The VCSST singles out for special treatment newly independent States, defined as successor States ‘the territory of which immediately before the date of the succession of States was a dependent territory for the international relations of which the predecessor State was responsible’.54 This category of States was based on the wave of new States emerging from the process of decolonization,55 a process that pushed References(p. 404) the issue of State succession itself onto the ILC’s codification agenda.56 At the time, the ILC could gain very little from precedents outside this process. Many newly created developing countries rejected any idea of a continuity of treaty relations. In their view, the continuity theory was developed by certain industrialized countries under conditions foreign to the situation of these new developing States.57 These successors to the colonial powers wanted to become free of the treaties concluded by those powers. They invoked principles of State sovereignty, equality, self-determination, and permanent sovereignty over natural wealth and resources to justify this outcome. In terms of treaty succession, they favoured an optional theory where they could choose which treaties to continue; a position they repeatedly voiced during the ILC codification process.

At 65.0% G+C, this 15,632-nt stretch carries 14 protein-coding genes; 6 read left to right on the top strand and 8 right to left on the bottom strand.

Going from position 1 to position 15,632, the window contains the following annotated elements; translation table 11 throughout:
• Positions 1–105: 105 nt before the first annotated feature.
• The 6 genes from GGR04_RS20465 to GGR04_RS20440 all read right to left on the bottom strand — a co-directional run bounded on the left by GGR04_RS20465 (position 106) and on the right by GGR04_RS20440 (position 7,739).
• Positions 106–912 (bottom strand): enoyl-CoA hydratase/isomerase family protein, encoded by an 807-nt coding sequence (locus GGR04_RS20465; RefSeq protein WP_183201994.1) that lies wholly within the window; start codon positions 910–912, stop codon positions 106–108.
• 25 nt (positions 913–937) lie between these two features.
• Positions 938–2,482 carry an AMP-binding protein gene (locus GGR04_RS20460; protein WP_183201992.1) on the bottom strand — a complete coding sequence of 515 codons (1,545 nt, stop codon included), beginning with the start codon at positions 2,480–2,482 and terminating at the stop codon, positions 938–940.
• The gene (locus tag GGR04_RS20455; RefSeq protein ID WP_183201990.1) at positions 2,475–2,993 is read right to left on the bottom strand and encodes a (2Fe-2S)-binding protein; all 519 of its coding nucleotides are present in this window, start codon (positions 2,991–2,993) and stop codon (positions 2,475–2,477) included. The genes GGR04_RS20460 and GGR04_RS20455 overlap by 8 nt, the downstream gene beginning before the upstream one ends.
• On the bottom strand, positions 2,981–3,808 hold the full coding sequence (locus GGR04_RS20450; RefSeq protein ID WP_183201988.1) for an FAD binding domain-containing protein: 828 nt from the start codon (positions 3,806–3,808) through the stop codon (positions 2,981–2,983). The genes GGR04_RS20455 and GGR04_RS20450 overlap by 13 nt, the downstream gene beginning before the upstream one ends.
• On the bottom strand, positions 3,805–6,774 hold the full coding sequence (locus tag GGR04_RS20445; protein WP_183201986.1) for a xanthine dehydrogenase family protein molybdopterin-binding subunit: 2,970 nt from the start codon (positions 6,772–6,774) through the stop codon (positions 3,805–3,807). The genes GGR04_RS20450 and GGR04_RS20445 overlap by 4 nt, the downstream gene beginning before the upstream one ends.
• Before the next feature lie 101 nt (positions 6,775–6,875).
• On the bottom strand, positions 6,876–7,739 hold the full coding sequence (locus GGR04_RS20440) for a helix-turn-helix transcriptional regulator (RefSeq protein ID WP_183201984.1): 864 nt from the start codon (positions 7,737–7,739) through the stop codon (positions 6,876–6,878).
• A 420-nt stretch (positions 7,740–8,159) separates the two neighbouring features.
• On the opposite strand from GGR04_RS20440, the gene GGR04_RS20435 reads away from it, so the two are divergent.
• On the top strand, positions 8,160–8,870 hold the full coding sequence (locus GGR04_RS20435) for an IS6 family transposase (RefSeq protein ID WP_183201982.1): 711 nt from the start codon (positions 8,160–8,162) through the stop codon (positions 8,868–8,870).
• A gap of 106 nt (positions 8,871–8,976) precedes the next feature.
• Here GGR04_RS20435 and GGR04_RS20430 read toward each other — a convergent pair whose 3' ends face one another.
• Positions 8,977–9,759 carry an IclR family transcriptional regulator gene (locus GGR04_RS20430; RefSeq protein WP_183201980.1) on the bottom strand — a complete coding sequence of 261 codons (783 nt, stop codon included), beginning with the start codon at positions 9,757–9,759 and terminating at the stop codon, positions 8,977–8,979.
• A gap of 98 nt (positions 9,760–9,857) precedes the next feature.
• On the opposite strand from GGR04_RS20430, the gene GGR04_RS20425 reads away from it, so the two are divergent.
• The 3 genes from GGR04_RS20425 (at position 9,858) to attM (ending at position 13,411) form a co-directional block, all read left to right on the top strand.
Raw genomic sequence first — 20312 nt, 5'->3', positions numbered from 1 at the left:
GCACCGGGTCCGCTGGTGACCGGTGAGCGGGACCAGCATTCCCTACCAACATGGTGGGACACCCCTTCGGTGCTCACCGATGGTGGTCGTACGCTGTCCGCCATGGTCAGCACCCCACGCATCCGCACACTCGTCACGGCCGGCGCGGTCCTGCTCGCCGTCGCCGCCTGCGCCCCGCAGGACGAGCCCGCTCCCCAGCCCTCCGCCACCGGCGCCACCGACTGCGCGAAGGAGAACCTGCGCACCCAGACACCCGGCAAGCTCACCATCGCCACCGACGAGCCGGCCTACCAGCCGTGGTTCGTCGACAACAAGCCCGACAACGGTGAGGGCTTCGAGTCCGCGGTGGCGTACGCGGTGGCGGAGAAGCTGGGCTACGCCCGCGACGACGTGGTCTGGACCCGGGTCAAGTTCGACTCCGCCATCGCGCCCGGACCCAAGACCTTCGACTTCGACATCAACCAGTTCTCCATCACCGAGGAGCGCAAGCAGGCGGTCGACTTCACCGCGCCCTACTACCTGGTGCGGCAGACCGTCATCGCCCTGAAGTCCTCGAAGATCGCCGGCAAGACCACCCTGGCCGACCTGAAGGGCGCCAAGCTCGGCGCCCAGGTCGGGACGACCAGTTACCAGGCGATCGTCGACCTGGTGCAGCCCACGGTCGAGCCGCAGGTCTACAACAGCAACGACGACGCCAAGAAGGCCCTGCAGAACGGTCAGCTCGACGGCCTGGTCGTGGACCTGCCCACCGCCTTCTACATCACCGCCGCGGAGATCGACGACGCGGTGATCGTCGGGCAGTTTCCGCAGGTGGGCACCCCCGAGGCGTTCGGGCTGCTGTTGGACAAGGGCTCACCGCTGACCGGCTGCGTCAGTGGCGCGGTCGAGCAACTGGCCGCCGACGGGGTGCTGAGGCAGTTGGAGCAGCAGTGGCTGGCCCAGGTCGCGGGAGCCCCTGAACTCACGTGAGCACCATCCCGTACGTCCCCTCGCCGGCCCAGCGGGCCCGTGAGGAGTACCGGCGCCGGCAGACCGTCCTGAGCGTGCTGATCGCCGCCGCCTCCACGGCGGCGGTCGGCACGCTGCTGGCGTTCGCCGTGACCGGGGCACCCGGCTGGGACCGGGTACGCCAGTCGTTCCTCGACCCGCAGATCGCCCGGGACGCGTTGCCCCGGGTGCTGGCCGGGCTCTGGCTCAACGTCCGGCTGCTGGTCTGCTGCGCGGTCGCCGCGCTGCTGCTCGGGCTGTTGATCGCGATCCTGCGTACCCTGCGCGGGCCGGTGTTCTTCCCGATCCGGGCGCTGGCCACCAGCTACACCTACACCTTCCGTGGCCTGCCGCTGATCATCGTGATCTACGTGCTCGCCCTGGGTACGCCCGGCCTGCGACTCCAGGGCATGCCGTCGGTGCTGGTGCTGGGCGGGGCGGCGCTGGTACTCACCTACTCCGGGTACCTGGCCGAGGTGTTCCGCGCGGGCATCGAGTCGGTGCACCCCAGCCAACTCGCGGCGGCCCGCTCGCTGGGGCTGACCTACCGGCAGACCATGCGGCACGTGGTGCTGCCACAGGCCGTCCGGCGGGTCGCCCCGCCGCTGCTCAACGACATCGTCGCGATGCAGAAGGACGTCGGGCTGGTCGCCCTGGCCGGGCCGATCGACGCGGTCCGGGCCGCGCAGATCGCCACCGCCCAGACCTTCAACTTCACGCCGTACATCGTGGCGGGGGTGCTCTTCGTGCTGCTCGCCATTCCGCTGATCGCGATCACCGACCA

In light of these claims and their historical context, it was no surprise that the ILC felt itself compelled to separate the regime on State succession into two distinct legal regimes, one based on the optional theory and covering ‘newly independent States’, and the other applying a modified continuity regime to all other cases of State succession. This distinction was then incorporated into the VCSST as well the Vienna Convention on Succession of States in Respect of State Property, Archives, and Debts of 1983.58 Thus, it was a distinction of great importance for cases of newly independent States, both before and shortly after the adoption of the VCSST. But as the process of decolonization came to an end, the newly independent States classification lost much of its relevance. By 1999, the category was no longer employed when the ILC submitted to the UN General Assembly draft articles on nationality of natural persons in relation to the succession of States.59